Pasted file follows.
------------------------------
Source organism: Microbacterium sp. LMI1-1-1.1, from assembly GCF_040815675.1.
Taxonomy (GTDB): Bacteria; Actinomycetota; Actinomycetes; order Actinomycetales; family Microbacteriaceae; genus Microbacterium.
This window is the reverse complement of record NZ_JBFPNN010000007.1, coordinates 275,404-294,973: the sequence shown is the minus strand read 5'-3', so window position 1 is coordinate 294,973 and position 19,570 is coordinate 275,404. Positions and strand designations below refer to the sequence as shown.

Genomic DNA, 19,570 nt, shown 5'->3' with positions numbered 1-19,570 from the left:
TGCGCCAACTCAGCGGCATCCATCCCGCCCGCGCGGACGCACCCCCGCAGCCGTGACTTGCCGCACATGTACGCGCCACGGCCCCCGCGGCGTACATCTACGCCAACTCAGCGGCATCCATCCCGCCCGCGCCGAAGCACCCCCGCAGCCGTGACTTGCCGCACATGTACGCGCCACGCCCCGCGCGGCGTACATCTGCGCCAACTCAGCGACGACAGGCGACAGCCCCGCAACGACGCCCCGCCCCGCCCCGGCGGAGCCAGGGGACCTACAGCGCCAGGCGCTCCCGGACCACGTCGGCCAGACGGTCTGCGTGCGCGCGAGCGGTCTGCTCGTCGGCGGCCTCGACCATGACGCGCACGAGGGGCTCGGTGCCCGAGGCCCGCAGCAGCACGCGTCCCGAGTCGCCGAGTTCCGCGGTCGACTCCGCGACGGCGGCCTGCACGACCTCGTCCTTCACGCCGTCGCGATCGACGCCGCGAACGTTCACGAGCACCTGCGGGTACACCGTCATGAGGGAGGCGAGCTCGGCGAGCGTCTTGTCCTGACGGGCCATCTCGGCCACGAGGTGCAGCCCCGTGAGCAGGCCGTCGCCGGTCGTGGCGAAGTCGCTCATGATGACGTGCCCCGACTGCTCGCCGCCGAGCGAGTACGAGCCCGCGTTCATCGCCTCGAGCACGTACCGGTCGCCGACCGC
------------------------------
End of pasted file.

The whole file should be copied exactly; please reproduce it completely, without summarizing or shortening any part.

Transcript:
Source organism: Microbacterium sp. LMI1-1-1.1, from assembly GCF_040815675.1.
Taxonomy (GTDB): Bacteria; Actinomycetota; Actinomycetes; order Actinomycetales; family Microbacteriaceae; genus Microbacterium.
This window is the reverse complement of record NZ_JBFPNN010000007.1, coordinates 275,404-294,973: the sequence shown is the minus strand read 5'-3', so window position 1 is coordinate 294,973 and position 19,570 is coordinate 275,404. Positions and strand designations below refer to the sequence as shown.

Genomic DNA, 19,570 nt, shown 5'->3' with positions numbered 1-19,570 from the left:
TGCGCCAACTCAGCGGCATCCATCCCGCCCGCGCGGACGCACCCCCGCAGCCGTGACTTGCCGCACATGTACGCGCCACGGCCCCCGCGGCGTACATCTACGCCAACTCAGCGGCATCCATCCCGCCCGCGCCGAAGCACCCCCGCAGCCGTGACTTGCCGCACATGTACGCGCCACGCCCCGCGCGGCGTACATCTGCGCCAACTCAGCGACGACAGGCGACAGCCCCGCAACGACGCCCCGCCCCGCCCCGGCGGAGCCAGGGGACCTACAGCGCCAGGCGCTCCCGGACCACGTCGGCCAGACGGTCTGCGTGCGCGCGAGCGGTCTGCTCGTCGGCGGCCTCGACCATGACGCGCACGAGGGGCTCGGTGCCCGAGGCCCGCAGCAGCACGCGTCCCGAGTCGCCGAGTTCCGCGGTCGACTCCGCGACGGCGGCCTGCACGACCTCGTCCTTCACGCCGTCGCGATCGACGCCGCGAACGTTCACGAGCACCTGCGGGTACACCGTCATGAGGGAGGCGAGCTCGGCGAGCGTCTTGTCCTGACGGGCCATCTCGGCCACGAGGTGCAGCCCCGTGAGCAGGCCGTCGCCGGTCGTGGCGAAGTCGCTCATGATGACGTGCCCCGACTGCTCGCCGCCGAGCGAGTACGAGCCCGCGTTCATCGCCTCGAGCACGTACCGGTCGCCGACCGC